Rye – a village anchored in medieval times


Rye is a town in the county of Sussex which is known for possessing one of England’s best preserved medieval tracings. Time seems to have stopped between the houses with their wonderful wooden framework and the cobbled streets. This town is located only one hour by train from London and has many locations for your next audiovisual projects.

Rye lies at the confluence of three rivers, about two kilometers off the sea coast in the south of England. It has a great charm linked to the history and beauty of its location, so some do not hesitate to rate it among the most beautiful cities in the Anglo-Saxon country.

Mystical locations

A part of the city is located in a rocky location and more elevated than the rest where the old citadel was located. Here you find, in a state of almost perfect preservation, the historical buildings. An old church, part of the walls of the city, including the Ypres tower and medieval houses, with tiny windows and age-old roofs dating from 1450, along with other more current from the seventeenth century. In this area the tourist attraction and the beauty of its streets and facades are concentrated.

For an audiovisual production or a photographic shooting wrapped in the mysticism and the enchantment of medieval times, this is the perfect location. Its historical aspect gives the locality a charm that traps all its visitors.

Cobbled streets, Tudor-style houses with wooden frameworks in which flowers and small birds look out onto the balconies and windows. In this town seems to have stopped the time.

Hight Street

In Rye there are two main streets. The first is the main artery: High Street. Local businesses predominate here, which are quite peculiar. In this street you will find the perfect focus for your audiovisual productions and photographic shootings, with an almost real air of medieval England. The architectural set of the Tudor-style houses framed with dark wood contrasts with the cobbled pavements.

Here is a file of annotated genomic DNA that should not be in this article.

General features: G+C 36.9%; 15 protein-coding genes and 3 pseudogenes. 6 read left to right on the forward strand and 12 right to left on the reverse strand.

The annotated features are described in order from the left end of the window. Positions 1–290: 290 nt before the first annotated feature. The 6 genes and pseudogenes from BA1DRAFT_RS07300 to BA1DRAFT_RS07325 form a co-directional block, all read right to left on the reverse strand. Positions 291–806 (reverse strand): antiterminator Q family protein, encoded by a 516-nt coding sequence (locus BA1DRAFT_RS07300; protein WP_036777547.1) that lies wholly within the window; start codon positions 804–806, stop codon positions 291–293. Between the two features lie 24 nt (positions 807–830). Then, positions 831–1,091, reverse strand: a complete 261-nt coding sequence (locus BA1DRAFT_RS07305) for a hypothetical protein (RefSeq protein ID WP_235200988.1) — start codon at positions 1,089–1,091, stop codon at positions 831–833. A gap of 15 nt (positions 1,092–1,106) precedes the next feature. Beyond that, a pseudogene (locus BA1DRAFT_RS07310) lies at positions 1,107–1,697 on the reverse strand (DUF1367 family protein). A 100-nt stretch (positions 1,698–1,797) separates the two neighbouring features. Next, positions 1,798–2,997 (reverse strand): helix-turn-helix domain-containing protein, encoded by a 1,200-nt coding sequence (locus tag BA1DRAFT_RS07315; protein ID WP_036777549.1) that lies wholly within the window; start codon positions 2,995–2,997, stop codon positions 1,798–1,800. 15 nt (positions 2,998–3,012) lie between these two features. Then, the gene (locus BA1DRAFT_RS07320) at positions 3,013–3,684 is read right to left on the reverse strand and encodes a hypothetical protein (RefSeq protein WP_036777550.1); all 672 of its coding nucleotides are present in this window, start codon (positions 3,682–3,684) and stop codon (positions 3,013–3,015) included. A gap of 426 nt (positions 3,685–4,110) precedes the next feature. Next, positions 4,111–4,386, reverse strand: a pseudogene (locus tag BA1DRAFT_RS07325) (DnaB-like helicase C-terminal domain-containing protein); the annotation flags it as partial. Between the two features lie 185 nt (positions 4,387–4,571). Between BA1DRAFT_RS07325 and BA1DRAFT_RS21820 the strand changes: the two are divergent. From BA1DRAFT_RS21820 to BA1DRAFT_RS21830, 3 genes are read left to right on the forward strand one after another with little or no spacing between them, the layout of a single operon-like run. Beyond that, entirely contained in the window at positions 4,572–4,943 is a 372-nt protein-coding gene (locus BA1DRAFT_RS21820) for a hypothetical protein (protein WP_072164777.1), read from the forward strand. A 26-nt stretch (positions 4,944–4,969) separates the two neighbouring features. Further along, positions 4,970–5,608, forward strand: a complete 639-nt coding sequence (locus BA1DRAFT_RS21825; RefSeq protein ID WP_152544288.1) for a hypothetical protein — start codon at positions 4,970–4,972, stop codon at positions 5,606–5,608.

Mermaid Street

The second artery, Mermaid Street, enchants its visitors like a siren song in the ancient legends. It is famous for the Tavern the Siren, one of the best known in the south of the country. It is located in a building rebuilt in the year 1420, but it has been open since the 12th century and has a turbulent history.

What other locations can you find?

St. Mary’s Anglican Church

In this church you will find the oldest working clock in England, dated 1561. It is surrounded by a charming cemetery. The surrounding beautifully preserved Tudor-style houses form a beautiful set.

Ypres Tower

Built as a castle in 1250 to protect the city. This castle has had many functions throughout history, such as housing, jail and even morgue. It now houses the Rye History Museum.

From the wall you can see the canals and breathtaking views of the river Rother, where the fishing fleet of Rye remains moored. In the vicinity of Ypres you get the most imposing views of the Rother river, fabulous at sunset.

Camber Sands

Located east of the mouth of the River Rother in Rye Bay lies Camber Sands, the only dune system in East Sussex. A popular sandy beach with picturesque dunes. Camber Sands is connected to Rye via a trail, ideal for cycling or walking. To bad a drizzle will accompany us on the journey almost certainly.

When you reach the shore, you will find an unusual coast location, where you can admire the North Sea with its cold waters, a perfect background for good audiovisual productions or photographic shootings…

Bodiam Castle

Located in the eastern part of Sussex, it is one of the medieval castles that best reflects the splendour of medieval times in Britain. The castle has a rectangular base and has circular towers at each of its corners. To protect the centre there is another tower, in this case square. Although, the most defensive and effective element is the moat.

It is fed by springs in the north and south. The castle stays are in one of the corner towers and the chapel in another one.

During its construction, much of the attention was set on comfortable dwellings, and as such its value as a military fortress has been in doubt. Although the moat is a good barrier, the walls of the castle are not very thick, and there is only one line of defence.

The castle has survived over the centuries and has served as location for many movies and television series. Why shouldn’t it be added to your list of locations for your next audiovisual production?